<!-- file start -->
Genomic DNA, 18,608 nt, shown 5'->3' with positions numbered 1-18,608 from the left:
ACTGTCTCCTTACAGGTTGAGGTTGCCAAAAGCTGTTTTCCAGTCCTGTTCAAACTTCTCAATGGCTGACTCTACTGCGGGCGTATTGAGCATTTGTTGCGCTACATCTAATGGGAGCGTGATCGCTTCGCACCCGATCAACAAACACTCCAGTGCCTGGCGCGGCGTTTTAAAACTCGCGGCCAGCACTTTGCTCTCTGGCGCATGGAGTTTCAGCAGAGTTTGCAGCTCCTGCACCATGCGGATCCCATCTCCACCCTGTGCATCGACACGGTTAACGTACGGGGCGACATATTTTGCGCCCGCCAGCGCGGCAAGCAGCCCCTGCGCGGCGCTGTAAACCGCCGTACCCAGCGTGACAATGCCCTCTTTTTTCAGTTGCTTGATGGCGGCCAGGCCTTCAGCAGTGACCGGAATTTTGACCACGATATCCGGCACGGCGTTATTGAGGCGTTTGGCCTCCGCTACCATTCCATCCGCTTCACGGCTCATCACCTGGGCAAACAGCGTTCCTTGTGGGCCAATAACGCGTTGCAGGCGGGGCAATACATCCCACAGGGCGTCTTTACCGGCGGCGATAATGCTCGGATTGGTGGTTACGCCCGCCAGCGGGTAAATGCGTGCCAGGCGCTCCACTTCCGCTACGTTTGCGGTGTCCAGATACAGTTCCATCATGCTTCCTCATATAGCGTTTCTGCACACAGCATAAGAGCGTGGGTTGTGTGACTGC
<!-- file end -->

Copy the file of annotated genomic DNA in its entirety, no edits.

Genomic DNA, 18,608 nt, shown 5'->3' with positions numbered 1-18,608 from the left:
ACTGTCTCCTTACAGGTTGAGGTTGCCAAAAGCTGTTTTCCAGTCCTGTTCAAACTTCTCAATGGCTGACTCTACTGCGGGCGTATTGAGCATTTGTTGCGCTACATCTAATGGGAGCGTGATCGCTTCGCACCCGATCAACAAACACTCCAGTGCCTGGCGCGGCGTTTTAAAACTCGCGGCCAGCACTTTGCTCTCTGGCGCATGGAGTTTCAGCAGAGTTTGCAGCTCCTGCACCATGCGGATCCCATCTCCACCCTGTGCATCGACACGGTTAACGTACGGGGCGACATATTTTGCGCCCGCCAGCGCGGCAAGCAGCCCCTGCGCGGCGCTGTAAACCGCCGTACCCAGCGTGACAATGCCCTCTTTTTTCAGTTGCTTGATGGCGGCCAGGCCTTCAGCAGTGACCGGAATTTTGACCACGATATCCGGCACGGCGTTATTGAGGCGTTTGGCCTCCGCTACCATTCCATCCGCTTCACGGCTCATCACCTGGGCAAACAGCGTTCCTTGTGGGCCAATAACGCGTTGCAGGCGGGGCAATACATCCCACAGGGCGTCTTTACCGGCGGCGATAATGCTCGGATTGGTGGTTACGCCCGCCAGCGGGTAAATGCGTGCCAGGCGCTCCACTTCCGCTACGTTTGCGGTGTCCAGATACAGTTCCATCATGCTTCCTCATATAGCGTTTCTGCACACAGCATAAGAGCGTGGGTTGTGTGACTGC